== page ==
A giraffe gracefully extends its long neck, reaching high into the branches of a tree to pluck leaves with its prehensile tongue. Its legs are firmly planted on the ground, supporting its tall frame as it stretches to the uppermost leaves. The giraffe’s elongated neck and legs are such unique adaptations that allow it to access food sources that other herbivores cannot reach.
Giraffes have such a distinctive frame, but they weren’t always like this – according to Charles Darwin. He used giraffes to illustrate the concept of natural selection, which can be summarised as “survival of the fittest.” He believed that giraffes with longer necks had an advantage over others, as they could reach food that was high up in trees, giving them an edge in survival and reproduction over giraffes with shorter necks and other animals.
What is Natural Selection
Natural selection is the process by which certain traits become more or less common in a population over time based on their effects on the survival and reproduction of the individuals that possess them. The theory of natural selection was first proposed by Charles Darwin in his 1859 book “On the Origin of Species.”
In the book, Darwin explains how natural selection works and how it can lead to the evolution of species over time. He argues that organisms with traits that are beneficial for survival and reproduction are more likely to pass those traits on to their offspring, while organisms with less beneficial traits are less likely to do so.
As a result, the population gradually changes over time, with the traits that are most beneficial for survival and reproduction becoming more common. This process, Darwin argued, could explain the diversity of life on Earth and how different species have evolved over time to best suit the environment that they occupy.
Darwin’s theory of natural selection was met with scepticism and controversy at the time of its publication, but it has since been supported by a wealth of scientific evidence and is widely accepted as one of the foundational principles of modern biology. I am extremely interested in the theory of natural selection, and how it goes further than just changes in physical traits in animals.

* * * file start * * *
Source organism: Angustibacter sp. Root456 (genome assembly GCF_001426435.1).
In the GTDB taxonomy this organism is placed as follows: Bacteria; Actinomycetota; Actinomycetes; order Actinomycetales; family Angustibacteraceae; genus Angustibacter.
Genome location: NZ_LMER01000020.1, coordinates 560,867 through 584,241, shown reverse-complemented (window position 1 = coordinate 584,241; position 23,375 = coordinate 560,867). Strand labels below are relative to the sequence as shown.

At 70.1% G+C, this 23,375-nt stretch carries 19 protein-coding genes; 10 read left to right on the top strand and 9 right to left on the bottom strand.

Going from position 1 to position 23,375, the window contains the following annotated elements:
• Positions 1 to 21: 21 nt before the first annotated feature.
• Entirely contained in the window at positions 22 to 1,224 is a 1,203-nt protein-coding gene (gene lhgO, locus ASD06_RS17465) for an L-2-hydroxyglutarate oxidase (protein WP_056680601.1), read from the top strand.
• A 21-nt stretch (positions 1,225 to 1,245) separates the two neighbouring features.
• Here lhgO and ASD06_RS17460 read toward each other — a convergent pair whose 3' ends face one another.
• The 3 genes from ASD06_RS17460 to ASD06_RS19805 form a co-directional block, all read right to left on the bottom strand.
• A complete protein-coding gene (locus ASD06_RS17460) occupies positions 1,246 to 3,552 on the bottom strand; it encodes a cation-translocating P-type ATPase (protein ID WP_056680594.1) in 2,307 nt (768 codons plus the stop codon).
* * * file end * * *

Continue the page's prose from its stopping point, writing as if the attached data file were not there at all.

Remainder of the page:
Today, there are three surviving elephant species; the African savannah elephant, the African forest elephant and the Asian elephant. More than 160 extinct proboscidean species (mammals with traits such as the trunk, tusks, and a large form), have been identified from fossil remains found on each continent except for Australia and Antarctica. Originating from Africa, the first proboscidean, the Moeritherium, had no trunk and existed around 40 million years ago. The trunk initially evolved in order to serve these animals as a snorkel, and now in modern-day elephants for assistance in gathering food.
It’s easy to talk about a giraffe and its long neck, but I wanted to try and see if there were other changes that are harder to discern. I have jumped further into two examples of species that have evolved specific traits through natural selection at Londolozi and how they are a great example that this theory is not just about physical changes and does not only apply to animals.
Not just physical changes: Leopards and their behaviour
When we talk about natural selection, we often talk about how animals have changed physically to adapt to their surroundings and competition. However, it’s not just physical traits that can change – behavioural traits can also change. Take, for example, leopards. A study conducted in the Sabi Sand in 2017 talks about how leopard mothers have adapted to favour cub survival over reproductive output.